I guess I could just be an egomaniac (and I do think there's a very real possibility of that) but I find my family's stories much more interesting than the ones in this book. That's the one good thing that came out of reading this book - it made me serious think about all the great family stories that I should be writing down before they are forgotten: of my Grandmother accidentally setting herself on fire, and my Mother's Aunt from one side of the family marrying her Uncle from the other side, and my Dad digging a basement under our house while we were still living in it, and my Dad driving through a blizzard to see my Mother because (as my Mom said, with just a hint of bitterness in her voice, "He was actually fascinated with me then."), my Great-Uncle liberating a concentration camp and then later (during the late 40's/early 50's) moving to Hollywood where he worked on a construction crew that renovated the homes of movie stars. While reading this book I kept thinking that I really shouldn't let those memories pass by without recording them - and then I came to the blog to write today's entry and I started to notice just how many family stories have crept into blog entries already. And sometimes they creep in at the most unexpected times - it almost as if the stories have a life of their own and need to be told - or maybe I'm just being melodramatic, that's a distinct possibility as well.

The book also brought back some unpleasant childhood memories. First there was the chapter about his mother's bout with pleurisy that caused an instant high school flashback (for those of you who don't know what it is but don't feel like looking it up, that's an inflammation of the lining of the lungs). I think pleurisy is a really unpleasant sounding word for an illness - it sounds like a disease from the Middle Ages, the kind that would turn into a plague - so I refer to instead as "the reason I almost failed gym class." Yes indeed, for you skeptics out there, getting a bad grade in gym class is possible. All you need to achieve it is a really mean gym teacher who thinks you're faking a lung problem (I'm not sure how she thought I pulled off faking an x-ray, but that's neither here nor there), a really severe stabbing pain in your left side, and a stubborn streak that results in you declining to participate in all gym-related activities. Then there was the chapter about childhood injuries which caused a childhood flashback to the "broken leg incident of '84" (I'm kidding, that's not really what we call it, I just like the drama of calling it an incident - stories always become more interesting when the word incident is used in the title). My Mother loves telling that story, she forces everyone who will stand still long enough to listen to the extended 25 minute version. I'll give you the 30 second version here: someone ran over my leg with a bike when I was four, I pretended like it didn't hurt because I was afraid my mother wouldn't let me go Trick-or-Treating if she knew it was broken, so I walked around on it for a day before anyone realized it was broken, and as a result the leg healed so badly that I can now use my leg to predict the weather. I can actually feel a storm coming - which makes me feel like a senior citizen, but without the great stories about World War 2 and the fabulous pictures that came from being alive during a time period when people wore hats a lot.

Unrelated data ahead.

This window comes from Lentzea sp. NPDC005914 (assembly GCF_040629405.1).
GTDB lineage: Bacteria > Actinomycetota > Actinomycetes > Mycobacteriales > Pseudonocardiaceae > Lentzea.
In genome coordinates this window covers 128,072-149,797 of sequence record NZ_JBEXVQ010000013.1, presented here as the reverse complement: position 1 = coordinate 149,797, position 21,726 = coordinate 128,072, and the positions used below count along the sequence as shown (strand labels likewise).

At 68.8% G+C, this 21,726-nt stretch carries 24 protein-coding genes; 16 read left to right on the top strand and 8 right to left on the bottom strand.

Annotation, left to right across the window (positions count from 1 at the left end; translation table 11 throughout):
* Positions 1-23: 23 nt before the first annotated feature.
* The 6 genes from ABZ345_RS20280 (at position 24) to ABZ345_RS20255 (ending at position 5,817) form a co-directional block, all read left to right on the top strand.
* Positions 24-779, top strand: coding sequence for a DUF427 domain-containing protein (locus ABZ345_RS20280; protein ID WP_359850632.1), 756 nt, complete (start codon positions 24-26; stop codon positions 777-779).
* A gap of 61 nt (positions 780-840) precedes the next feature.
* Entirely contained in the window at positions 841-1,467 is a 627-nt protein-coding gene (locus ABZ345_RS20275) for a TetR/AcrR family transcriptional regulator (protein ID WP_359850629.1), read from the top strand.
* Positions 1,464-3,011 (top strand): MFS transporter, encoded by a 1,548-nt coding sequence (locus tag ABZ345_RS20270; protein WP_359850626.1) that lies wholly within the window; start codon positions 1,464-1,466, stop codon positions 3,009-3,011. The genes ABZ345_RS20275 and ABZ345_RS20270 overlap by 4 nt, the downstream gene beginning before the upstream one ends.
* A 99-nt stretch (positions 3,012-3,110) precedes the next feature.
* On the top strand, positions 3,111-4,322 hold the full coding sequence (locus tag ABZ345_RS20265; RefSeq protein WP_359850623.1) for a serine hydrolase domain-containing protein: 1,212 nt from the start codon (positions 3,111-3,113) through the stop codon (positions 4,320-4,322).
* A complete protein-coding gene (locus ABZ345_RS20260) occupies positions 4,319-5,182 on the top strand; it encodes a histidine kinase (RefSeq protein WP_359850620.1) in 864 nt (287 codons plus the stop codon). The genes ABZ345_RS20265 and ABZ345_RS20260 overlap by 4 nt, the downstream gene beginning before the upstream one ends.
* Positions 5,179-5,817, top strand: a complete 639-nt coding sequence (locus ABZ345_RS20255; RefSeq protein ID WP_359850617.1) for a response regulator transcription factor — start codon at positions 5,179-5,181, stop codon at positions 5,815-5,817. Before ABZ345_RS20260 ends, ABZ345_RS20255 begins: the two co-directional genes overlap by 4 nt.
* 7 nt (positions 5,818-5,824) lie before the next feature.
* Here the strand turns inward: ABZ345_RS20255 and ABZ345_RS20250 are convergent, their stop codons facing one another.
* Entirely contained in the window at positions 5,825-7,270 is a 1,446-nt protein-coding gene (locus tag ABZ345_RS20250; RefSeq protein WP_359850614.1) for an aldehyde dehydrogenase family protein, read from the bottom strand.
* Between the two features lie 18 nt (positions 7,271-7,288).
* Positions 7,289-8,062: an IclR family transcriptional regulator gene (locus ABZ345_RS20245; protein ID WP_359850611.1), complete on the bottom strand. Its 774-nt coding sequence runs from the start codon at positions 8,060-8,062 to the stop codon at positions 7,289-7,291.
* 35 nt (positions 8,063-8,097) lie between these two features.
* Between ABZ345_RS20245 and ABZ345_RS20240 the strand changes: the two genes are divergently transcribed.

ETA: I don't know why some of the words have huge spaces between them, I'm working on fixing it.